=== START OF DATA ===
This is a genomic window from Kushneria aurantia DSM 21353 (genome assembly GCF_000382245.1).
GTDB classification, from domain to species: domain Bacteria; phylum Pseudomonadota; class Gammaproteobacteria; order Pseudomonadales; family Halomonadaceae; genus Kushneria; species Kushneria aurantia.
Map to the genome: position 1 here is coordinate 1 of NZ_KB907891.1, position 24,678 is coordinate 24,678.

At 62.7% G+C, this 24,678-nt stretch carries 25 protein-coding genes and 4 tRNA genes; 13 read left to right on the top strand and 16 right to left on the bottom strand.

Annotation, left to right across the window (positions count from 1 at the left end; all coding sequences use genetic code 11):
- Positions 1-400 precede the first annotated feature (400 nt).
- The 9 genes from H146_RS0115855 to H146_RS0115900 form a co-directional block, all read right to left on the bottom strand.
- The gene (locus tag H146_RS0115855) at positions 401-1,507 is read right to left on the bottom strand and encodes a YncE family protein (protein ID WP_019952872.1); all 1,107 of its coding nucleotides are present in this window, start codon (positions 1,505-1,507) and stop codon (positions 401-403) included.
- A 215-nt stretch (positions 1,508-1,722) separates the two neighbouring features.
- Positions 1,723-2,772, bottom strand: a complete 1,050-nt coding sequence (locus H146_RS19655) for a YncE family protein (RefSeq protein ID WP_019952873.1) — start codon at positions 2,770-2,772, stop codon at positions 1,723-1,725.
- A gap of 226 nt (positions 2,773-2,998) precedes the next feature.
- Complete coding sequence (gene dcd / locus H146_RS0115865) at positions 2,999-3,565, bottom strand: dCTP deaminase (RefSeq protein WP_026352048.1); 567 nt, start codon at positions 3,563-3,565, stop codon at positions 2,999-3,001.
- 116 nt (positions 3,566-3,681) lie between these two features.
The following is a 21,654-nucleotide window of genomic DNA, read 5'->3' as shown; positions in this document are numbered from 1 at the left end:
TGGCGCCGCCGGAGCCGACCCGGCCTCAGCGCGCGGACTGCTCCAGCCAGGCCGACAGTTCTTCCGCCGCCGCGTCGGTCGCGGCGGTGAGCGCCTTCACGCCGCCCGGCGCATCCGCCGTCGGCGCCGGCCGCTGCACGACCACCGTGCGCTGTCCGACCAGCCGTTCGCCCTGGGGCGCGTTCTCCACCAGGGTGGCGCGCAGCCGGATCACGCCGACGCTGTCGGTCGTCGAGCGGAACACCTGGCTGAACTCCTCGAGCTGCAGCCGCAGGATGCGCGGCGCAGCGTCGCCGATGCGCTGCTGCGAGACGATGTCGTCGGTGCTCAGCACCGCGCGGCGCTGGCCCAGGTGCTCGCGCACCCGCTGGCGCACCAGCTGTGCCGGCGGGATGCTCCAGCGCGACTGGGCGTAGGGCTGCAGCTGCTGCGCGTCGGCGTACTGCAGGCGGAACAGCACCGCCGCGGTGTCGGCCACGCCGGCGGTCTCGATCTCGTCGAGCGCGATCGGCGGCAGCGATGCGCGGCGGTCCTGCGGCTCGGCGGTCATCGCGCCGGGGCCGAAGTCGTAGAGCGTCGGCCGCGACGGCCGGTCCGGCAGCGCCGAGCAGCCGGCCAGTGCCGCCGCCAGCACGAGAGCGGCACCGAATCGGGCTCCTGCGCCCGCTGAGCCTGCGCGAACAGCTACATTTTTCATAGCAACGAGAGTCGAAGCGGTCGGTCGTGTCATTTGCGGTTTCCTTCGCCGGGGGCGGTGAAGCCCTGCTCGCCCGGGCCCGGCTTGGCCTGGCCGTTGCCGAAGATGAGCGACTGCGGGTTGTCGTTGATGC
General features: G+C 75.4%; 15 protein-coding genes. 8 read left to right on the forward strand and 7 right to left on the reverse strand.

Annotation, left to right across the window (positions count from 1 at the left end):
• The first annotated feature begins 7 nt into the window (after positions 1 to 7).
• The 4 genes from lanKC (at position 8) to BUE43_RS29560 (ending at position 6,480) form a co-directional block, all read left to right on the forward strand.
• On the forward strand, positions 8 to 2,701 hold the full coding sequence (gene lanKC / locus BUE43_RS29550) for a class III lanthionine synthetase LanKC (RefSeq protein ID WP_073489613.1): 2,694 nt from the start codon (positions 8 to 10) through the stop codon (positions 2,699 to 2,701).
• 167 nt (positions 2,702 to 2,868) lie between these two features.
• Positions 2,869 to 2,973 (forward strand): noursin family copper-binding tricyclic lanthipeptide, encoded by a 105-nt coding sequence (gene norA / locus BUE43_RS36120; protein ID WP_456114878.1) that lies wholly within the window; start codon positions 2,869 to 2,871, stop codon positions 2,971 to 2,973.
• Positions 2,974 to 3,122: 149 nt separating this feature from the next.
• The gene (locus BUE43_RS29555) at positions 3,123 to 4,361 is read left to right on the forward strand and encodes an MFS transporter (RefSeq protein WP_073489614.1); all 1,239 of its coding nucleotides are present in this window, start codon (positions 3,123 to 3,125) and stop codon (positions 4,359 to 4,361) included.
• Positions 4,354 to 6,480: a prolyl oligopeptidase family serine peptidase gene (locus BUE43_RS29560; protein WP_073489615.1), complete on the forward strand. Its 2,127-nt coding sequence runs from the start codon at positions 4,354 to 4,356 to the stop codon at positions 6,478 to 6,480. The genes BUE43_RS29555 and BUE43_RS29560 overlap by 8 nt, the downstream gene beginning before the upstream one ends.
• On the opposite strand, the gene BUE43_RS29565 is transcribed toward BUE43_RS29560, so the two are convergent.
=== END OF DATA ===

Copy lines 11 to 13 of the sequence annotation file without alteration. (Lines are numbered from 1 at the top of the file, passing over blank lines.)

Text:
- A gap of 226 nt (positions 2,773-2,998) precedes the next feature.
- Complete coding sequence (gene dcd / locus H146_RS0115865) at positions 2,999-3,565, bottom strand: dCTP deaminase (RefSeq protein WP_026352048.1); 567 nt, start codon at positions 3,563-3,565, stop codon at positions 2,999-3,001.
- 116 nt (positions 3,566-3,681) lie between these two features.